During my stay close to Vichy in 1954, I had said to the young French ladies from Alger (the two ‘widows’) when they invited me to come to Alger, that I was going to England the next summer after finishing my French major. Well, it turned out to be true.
My former English teacher, the wonderful Stina Lindeberg, helped me put together an ad for Cambridge Daily News that said something about ‘Mother’s helper… no pay wanted’. I got one reply. One only but that was it. The family lived in Babraham, a short bus ride south from Cambridge where there was, and still is today, a very well-known Institute of Physiology.
I took the boat to London from Esbjerg on the west coast of Denmark and arrived in Harwich, up on the coast a bit north of the Thames, after spending the night on board. It was the cheapest way of getting to London and very convenient. There must be a good reason why the boat docks in Harwich and not closer to London. Harbor cost probably.
At the harbor, we were taken into London by a very comfortable Pullman train. We were served tea on the train – the English never let you down. There is always the cup of tea. A little tablecloth was put on the table in front of you and tea was served with little cookies, called biscuits of course in the UK.
The trip took a good hour and a half and we arrived at Liverpool Street Station. Hey, I was in London. But was I?
I got my train ticket for Cambridge, and as I had a couple of hours to while away before my train left, I got out of the station and walked down the main street that was probably Bishopsgate. I was amazed that there was nobody around. It seemed like a dead city. It was a Sunday and I later learned that this area is at the very edge of the City of London and so it wasn’t surprising at all to find the streets abandoned by human beings. Later one time I ventured into the very heart of the City of London,, the business district where few people live and thousands of people work with money and, above all, speculating. I have never seen anything more dead in my life.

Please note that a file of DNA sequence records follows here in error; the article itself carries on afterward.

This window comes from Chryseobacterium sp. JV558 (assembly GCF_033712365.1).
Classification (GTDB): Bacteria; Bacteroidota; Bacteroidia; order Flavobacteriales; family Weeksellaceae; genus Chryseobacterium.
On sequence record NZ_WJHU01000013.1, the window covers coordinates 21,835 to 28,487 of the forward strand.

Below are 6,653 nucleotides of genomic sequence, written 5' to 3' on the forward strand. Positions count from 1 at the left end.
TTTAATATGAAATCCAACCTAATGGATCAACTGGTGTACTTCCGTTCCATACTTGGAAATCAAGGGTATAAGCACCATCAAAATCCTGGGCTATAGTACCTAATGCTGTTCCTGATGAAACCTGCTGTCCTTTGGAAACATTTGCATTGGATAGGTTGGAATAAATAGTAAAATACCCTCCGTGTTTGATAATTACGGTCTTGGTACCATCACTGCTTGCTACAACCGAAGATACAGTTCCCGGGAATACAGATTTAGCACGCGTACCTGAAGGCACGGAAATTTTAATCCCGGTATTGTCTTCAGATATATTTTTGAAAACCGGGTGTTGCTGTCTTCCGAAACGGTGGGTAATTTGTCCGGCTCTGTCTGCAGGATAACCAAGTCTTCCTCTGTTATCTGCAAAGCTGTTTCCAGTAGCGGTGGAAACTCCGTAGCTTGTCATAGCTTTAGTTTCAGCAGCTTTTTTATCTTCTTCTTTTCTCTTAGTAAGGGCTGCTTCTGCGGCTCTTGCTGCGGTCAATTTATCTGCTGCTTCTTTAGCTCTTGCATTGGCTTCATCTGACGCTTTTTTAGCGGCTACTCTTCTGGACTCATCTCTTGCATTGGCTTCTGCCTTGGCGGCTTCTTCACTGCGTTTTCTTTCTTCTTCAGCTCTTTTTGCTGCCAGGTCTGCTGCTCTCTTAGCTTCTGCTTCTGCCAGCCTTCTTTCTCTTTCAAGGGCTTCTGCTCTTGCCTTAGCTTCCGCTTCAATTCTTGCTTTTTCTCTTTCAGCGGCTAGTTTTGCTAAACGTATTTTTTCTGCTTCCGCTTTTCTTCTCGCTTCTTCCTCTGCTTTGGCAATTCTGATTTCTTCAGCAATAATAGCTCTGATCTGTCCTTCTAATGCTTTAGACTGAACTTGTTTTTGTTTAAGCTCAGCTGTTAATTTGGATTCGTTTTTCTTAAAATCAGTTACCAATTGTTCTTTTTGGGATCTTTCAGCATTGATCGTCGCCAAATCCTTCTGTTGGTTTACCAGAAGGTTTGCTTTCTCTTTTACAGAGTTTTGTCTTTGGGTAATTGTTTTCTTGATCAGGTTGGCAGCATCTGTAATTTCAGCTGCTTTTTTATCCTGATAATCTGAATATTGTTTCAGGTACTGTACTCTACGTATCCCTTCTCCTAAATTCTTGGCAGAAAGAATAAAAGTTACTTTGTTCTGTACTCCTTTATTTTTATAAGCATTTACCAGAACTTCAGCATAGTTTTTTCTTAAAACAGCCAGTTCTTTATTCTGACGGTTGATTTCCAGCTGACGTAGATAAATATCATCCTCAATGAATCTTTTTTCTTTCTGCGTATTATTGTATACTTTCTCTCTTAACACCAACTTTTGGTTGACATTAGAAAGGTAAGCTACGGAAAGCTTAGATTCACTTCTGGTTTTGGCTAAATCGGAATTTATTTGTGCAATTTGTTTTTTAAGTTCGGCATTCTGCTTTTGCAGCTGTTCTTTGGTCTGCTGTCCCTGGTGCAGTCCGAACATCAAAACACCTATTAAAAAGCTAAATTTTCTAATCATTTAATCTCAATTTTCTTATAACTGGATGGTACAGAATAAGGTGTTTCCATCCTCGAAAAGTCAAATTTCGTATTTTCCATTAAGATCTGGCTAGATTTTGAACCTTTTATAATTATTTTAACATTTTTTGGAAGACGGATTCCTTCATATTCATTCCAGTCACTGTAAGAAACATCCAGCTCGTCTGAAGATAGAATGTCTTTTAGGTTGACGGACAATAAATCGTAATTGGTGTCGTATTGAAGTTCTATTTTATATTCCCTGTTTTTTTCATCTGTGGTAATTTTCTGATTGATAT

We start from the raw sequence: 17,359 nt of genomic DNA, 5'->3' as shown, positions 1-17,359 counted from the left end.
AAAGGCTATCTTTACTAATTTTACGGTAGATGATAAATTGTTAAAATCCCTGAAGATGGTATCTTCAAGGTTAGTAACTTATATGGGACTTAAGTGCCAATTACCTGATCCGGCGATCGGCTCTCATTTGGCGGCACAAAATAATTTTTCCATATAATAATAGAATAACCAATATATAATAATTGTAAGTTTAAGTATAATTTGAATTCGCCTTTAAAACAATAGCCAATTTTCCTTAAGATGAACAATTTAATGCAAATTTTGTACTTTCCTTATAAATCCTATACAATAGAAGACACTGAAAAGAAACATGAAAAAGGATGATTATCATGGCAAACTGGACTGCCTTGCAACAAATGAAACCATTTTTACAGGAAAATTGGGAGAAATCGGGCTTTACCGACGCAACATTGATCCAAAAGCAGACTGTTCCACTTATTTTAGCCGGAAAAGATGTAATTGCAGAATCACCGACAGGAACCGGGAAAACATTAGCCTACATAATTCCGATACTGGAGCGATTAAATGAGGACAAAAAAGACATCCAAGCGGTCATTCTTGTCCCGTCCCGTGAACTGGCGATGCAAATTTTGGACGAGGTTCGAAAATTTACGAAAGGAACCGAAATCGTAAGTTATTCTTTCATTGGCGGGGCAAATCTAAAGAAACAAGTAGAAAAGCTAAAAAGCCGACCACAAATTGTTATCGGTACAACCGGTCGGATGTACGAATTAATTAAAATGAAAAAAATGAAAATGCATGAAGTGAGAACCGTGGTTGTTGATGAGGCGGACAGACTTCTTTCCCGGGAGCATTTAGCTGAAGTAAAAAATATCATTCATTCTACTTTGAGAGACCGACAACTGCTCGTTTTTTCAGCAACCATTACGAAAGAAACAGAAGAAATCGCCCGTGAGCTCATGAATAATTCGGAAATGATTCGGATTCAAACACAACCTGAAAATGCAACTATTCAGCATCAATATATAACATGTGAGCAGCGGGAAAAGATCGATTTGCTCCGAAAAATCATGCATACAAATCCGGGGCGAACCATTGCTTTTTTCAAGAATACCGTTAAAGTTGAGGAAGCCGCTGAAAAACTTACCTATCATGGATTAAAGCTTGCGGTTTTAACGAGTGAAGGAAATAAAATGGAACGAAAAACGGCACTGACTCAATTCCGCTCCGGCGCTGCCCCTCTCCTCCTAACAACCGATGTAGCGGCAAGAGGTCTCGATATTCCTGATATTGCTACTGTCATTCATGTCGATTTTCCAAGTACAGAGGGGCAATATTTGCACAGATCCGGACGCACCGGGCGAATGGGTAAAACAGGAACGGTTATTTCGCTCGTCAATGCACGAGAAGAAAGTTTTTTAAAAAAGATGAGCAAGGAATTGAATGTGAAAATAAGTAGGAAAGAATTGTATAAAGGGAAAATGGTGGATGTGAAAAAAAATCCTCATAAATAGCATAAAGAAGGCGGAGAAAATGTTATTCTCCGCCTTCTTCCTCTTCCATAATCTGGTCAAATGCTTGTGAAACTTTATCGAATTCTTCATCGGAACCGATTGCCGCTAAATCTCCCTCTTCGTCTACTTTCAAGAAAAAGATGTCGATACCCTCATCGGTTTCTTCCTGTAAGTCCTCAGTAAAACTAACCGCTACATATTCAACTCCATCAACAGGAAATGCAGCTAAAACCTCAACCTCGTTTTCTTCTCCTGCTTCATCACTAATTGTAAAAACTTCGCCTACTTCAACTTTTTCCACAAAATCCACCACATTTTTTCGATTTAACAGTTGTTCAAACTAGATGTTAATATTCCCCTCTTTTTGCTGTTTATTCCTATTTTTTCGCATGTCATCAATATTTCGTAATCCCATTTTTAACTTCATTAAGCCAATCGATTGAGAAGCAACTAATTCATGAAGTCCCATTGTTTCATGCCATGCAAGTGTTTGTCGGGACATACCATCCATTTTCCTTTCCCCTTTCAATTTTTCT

I finally spotted a gorgeous dark girl and I got my courage up to ask her what was the matter. I believe I was naïve enough to ask her if this was really London. She very nicely said that Yes it’s London all right, but this was not an area where people lived.
Cambridge is not very far from London, about 60 miles straight north. So after a relatively short trip we arrived in Cambridge and I found a hotel room close to the railway station. I was tired and went straight to bed. The next morning there was a knock on the door and when I opened a woman said ‘Your tea, Miss.’ I said ‘Oh, but I thought breakfast was going to be downstairs’. She said ‘But this is just your first cup of tea.’ How very civilized!
All right, now I was in Cambridge. I walked toward the center, looking around me all the time, fascinated by the very idea that I was in England for the first time in my life. It was actually my first trip abroad after France, not counting Denmark, which isn’t really considered a foreign country , at least not for southern Swedes.
I got to what must have been about the center of the town, but without having seen any of the famous colleges by the river Cam. But I did see a sight that amazed me, young couples in fluffy evening gowns and dinner jackets, making their way through the streets of Cambridge in the rather early morning. I learned later on that the previous day had been the May ball.1